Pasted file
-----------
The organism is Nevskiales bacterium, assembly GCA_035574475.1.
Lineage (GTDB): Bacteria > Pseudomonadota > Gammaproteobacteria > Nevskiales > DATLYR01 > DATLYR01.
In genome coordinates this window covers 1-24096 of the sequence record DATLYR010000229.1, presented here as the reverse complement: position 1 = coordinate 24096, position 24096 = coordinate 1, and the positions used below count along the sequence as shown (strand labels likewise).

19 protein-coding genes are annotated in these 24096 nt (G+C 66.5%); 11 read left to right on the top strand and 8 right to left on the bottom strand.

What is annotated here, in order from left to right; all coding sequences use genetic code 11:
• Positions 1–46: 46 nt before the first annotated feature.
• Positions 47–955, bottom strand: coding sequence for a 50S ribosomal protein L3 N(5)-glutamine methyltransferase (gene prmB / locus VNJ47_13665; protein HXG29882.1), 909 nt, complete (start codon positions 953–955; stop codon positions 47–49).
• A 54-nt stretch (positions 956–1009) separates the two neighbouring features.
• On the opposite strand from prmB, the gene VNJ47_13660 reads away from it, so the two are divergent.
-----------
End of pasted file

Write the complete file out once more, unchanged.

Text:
The organism is Nevskiales bacterium, assembly GCA_035574475.1.
Lineage (GTDB): Bacteria > Pseudomonadota > Gammaproteobacteria > Nevskiales > DATLYR01 > DATLYR01.
In genome coordinates this window covers 1-24096 of the sequence record DATLYR010000229.1, presented here as the reverse complement: position 1 = coordinate 24096, position 24096 = coordinate 1, and the positions used below count along the sequence as shown (strand labels likewise).

19 protein-coding genes are annotated in these 24096 nt (G+C 66.5%); 11 read left to right on the top strand and 8 right to left on the bottom strand.

What is annotated here, in order from left to right; all coding sequences use genetic code 11:
• Positions 1–46: 46 nt before the first annotated feature.
• Positions 47–955, bottom strand: coding sequence for a 50S ribosomal protein L3 N(5)-glutamine methyltransferase (gene prmB / locus VNJ47_13665; protein HXG29882.1), 909 nt, complete (start codon positions 953–955; stop codon positions 47–49).
• A 54-nt stretch (positions 956–1009) separates the two neighbouring features.
• On the opposite strand from prmB, the gene VNJ47_13660 reads away from it, so the two are divergent.